Wednesday, October 8, 2008

Talking Shop with Hendrik Hertzberg and Matt Taibbi

Matt Taibbi's political columns for Rolling Stone have become increasing vitriolic to the point of sounding like the rants of a misanthropic mad man. I love them though. His editors let him go where few professional journalists would be willing to stray, including the extended use of masturbatory metaphors. A sample quote from his recent column on "The Lies of Sarah Palin:"
Not only is Sarah Palin a fraud, she’s the tawdriest, most half-assed fraud imaginable, 20 floors below the lowest common denominator, a character too dumb even for daytime TV – And this country is going to eat her up, cheering every step of the way. All because most Americans no longer have the energy to do anything but lie back and allow ourselves to be jacked off by the calculating thieves who run this grasping consumer paradise we call a nation.

Tonight I attended a seminar featuring Matt Taibbi and Hendrik Hertzberg, political commentator for another of my favorite magazines The New Yorker, discussing the media coverage of the 2008 presidential campaign.

Matt Taibbi is goofier and less angry than you would think based on his columns. Conveys his thoughts better on paper than in person. Most stinging quote came in his advice to journalism students: "Journalism school is the most useless thing in the world. Quit immediately." Most interesting life fact: Played pro for the Mongolia Basketball Association in the 1990s.

Hendrik Hertzberg, in a brown corduroy suit and yellow tie, goes by Rik. Is more in love with Obama than most journalists are willing to show. "Obama is potentially another Lincoln." But that's okay because what Hertzberg does is not "objective reporting. It's objective judgment reaching." Most stinging quote (from my perspective as a blogger): "Reporting is expensive. The web is feeding on the corpse of the mainstream media. Just adding snark and commentary."

The Election Coverage
Hertzberg and Taibbi agreed that election coverage is lacking. "TV has pushed politics into the direction of being a spectator's sport," said Taibbi. "Politics used to be about the exchange of ideas. Now it's about winning and numbers."

"But in sports, commentators don't get to decide who won," added Hertzberg, referring to the post-debate round-ups.

On Writing
After graduating from Harvard, Hertzberg passed up a job at the New Yorker to work for Newsweek in San Francisco, covering hippies and the summer of love. After a stint in the Navy, he went to the New Yorker, doing Talk of the Town pieces on music and sports, but he was growing bored with journalism. Left to be a speechwriter for Jimmy Carter, and went back to journalism as editor of the New Republic with a new love of politics. "I didn't become a writer until I found a different passion."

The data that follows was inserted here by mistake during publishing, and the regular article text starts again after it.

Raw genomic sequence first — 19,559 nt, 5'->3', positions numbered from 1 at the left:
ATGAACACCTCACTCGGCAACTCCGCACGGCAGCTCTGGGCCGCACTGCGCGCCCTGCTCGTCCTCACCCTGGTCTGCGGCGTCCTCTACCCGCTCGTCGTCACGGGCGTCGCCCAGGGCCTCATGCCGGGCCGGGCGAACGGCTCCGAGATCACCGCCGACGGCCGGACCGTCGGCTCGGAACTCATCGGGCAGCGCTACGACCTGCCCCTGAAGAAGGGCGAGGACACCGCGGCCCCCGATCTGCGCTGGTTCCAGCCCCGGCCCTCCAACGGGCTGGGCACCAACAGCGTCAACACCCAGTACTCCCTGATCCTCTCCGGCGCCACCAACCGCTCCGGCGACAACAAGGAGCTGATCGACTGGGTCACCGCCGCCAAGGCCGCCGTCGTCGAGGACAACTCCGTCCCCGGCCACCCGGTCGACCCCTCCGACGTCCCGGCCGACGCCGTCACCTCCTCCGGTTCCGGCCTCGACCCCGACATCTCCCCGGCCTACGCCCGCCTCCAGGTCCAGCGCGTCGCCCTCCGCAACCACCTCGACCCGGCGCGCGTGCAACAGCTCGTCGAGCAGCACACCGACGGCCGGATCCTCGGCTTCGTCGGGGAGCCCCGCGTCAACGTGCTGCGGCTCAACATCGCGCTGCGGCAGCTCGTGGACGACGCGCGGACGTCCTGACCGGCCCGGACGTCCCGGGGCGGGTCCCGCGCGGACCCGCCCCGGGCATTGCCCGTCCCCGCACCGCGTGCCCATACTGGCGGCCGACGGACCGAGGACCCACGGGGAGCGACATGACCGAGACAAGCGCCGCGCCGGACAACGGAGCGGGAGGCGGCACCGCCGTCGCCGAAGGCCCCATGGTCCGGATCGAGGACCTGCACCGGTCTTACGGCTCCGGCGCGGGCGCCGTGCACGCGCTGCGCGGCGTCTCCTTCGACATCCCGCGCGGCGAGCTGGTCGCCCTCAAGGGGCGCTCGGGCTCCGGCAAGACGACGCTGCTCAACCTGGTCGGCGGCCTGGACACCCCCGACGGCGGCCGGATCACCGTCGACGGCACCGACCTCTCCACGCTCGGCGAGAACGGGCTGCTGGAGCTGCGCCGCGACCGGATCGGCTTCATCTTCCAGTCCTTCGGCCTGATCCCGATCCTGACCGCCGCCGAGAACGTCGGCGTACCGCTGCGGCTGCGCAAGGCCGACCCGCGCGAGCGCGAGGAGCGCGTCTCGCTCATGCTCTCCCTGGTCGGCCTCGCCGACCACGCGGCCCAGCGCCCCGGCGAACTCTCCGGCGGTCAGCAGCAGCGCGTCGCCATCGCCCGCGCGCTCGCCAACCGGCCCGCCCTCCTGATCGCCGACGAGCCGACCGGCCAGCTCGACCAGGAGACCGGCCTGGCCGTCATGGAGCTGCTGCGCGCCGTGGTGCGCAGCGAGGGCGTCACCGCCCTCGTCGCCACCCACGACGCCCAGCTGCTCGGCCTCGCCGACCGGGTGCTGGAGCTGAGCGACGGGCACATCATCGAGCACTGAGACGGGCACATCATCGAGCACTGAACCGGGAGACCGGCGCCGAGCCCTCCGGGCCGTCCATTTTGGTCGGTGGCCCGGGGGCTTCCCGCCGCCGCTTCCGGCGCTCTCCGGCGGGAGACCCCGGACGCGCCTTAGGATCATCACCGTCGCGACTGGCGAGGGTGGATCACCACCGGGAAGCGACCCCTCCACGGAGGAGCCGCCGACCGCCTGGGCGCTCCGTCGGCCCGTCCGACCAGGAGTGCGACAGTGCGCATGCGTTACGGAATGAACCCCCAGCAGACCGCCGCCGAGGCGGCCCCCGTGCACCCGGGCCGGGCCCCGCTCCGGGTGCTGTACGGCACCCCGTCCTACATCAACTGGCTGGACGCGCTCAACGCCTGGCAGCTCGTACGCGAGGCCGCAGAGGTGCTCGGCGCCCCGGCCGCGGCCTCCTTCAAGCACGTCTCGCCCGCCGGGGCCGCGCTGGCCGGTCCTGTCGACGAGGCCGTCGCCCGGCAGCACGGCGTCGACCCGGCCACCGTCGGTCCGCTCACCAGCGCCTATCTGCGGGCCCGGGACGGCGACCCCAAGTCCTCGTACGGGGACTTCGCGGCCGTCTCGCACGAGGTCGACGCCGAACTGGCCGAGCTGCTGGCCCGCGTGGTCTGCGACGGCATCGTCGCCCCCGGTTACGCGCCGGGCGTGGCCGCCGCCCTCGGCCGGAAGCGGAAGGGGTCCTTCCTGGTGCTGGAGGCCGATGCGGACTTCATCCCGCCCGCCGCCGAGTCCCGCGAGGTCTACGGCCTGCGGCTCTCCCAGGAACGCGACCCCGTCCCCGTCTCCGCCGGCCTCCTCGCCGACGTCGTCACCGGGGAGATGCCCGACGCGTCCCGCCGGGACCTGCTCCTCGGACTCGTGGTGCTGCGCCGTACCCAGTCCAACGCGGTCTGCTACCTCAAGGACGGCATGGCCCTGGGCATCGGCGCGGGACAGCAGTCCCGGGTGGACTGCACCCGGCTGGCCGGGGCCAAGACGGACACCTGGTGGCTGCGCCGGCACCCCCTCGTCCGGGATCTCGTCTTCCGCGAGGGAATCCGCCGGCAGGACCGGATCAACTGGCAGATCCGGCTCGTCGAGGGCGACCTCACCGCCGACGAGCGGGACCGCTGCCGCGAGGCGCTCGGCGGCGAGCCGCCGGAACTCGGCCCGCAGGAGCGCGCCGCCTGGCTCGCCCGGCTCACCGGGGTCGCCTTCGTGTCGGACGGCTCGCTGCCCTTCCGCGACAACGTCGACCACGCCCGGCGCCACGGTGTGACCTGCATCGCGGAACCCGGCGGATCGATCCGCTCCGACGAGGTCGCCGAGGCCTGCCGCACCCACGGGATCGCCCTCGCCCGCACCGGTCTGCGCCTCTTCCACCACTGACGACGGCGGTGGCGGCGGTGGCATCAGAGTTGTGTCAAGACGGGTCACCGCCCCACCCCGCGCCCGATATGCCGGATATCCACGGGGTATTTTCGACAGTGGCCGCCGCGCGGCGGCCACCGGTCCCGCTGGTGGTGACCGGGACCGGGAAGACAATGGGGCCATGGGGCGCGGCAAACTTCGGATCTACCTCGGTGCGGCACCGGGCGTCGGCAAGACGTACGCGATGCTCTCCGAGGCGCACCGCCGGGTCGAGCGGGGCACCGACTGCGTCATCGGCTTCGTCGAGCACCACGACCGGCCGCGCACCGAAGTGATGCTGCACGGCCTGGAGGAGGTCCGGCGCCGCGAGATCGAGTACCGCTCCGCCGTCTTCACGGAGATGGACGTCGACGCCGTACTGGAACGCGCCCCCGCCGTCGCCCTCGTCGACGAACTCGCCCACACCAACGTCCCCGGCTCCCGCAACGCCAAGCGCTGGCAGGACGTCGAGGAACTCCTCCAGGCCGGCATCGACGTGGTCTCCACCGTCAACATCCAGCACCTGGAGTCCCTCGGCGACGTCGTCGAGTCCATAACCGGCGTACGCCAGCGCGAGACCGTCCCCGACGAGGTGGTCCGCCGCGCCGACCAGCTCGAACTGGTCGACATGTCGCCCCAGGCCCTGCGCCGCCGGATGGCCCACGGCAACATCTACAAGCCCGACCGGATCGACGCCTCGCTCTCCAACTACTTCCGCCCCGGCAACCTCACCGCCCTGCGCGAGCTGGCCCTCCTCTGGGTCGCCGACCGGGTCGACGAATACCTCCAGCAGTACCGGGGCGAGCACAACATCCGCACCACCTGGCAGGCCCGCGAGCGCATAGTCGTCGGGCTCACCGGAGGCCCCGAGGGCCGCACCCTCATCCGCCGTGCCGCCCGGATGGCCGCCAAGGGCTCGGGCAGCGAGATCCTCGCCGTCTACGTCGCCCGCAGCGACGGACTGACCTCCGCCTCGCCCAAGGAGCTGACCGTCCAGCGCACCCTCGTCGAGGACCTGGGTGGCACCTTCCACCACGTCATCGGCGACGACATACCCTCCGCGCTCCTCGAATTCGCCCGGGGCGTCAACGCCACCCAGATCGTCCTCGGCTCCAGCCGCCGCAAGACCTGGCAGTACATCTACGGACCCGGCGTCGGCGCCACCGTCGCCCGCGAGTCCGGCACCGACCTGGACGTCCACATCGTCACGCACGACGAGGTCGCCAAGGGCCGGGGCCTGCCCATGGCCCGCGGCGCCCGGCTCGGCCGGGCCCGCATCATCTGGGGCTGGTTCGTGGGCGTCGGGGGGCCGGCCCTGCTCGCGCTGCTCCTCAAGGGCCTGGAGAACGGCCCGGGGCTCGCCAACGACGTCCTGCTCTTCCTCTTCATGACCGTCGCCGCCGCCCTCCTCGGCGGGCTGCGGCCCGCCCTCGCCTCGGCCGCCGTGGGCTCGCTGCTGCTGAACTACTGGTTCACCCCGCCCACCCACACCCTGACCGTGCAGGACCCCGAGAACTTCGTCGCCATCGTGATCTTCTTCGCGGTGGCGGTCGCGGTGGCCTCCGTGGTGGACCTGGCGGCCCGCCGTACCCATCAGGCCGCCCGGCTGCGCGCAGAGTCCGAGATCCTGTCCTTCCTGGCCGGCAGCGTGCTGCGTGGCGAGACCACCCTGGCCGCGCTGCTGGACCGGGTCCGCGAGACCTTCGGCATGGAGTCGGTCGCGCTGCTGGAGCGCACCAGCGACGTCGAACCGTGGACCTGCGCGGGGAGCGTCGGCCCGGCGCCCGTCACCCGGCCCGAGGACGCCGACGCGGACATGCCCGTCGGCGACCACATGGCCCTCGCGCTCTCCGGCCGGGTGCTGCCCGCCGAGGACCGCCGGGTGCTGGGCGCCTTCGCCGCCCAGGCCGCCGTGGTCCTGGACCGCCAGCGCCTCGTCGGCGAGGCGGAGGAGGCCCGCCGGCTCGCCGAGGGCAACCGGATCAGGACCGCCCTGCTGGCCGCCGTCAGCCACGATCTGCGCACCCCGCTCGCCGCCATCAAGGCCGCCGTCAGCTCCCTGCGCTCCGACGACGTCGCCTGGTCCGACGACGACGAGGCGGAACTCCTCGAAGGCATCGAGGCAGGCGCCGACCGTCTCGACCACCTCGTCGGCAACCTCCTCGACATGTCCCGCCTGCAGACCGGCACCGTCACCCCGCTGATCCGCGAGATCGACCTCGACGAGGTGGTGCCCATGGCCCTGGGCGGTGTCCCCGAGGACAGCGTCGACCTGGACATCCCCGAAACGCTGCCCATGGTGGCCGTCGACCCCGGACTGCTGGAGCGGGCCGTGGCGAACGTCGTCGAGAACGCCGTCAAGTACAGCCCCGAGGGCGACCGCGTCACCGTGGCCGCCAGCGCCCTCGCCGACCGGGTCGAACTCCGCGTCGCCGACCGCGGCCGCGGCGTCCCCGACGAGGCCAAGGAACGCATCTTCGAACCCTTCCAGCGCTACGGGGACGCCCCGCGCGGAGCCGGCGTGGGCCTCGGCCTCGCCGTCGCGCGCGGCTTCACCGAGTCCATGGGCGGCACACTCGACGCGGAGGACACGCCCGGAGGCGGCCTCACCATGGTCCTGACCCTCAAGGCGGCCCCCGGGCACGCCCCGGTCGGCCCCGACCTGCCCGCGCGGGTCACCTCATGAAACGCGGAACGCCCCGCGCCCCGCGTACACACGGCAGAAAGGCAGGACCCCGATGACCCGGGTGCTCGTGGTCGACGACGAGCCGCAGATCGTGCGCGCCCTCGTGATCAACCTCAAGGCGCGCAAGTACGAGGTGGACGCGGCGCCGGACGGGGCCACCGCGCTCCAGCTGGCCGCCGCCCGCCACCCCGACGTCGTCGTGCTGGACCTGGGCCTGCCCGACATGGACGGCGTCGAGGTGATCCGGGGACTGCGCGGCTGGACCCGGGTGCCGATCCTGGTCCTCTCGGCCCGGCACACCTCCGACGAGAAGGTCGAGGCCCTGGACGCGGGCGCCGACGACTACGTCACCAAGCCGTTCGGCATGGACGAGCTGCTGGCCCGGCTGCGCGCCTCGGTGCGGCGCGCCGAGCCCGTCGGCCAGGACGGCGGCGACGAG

Taibbi on his writing style (quotes are approximate): "I get an assignment. Then I will do nothing for a while. I will calculate the shortest time it will take me to write the piece if written in absolute high panic. Then I wait until the last minute and write in a state of sheer white terror."

Hertzberg: "I don't like writing. I like having written."


Matt Frassica said...

From where I sat, considerably aft of Kashmir and R.J., Taibbi looked uncomfortable. But everyone can summon more eloquence in print than in person; it was the tone of the "seminar" that thew him. Moderator Rachel Sklar expected no less than absolute earnestness, a mode that does not suit Taibbi's skills of comic vituperation.

The political conversation didn't yield any particularly surprising insights. Of greatest interest to me were the two writers' opposite career trajectories, Taibbi from (way) outside, Hertzberg from inside. (Offered a job at the New Yorker as an undergrad, turned it down.)

Nomination for best line: [H.H., to M.T.] "Sometimes I read your stuff to loosen up."

Kashmir Hill said...

Nice observation regarding tone set by Sklar. And I second your nomination for best line.

robb johnson said...
This comment has been removed by the author.
robb johnson said...

I was sorry to see both Hertzberg's fetching suit and Taibbi's most judiciously selected v-neck slathered with so much mutual affection. Though, I may simply be acting out. I'm admittedly envious of the former's calf boots and coif.

I expected more from these two linguistic knife jugglers. Their whole Palin-push circle seemed too easy, the frustrations and jab-critiques delivered with far less eloquence and thought than their columns would suggest; but as Matt offered, all are generally more nimble in print.

All in - quite fun.

Nomination for best exchange:
M.T. [after explaining his run as a power forward in the Mongolian professional league] "I led the league in rebounds."
H.H.: "Of course...but I..."
M.T.: "I'm serious."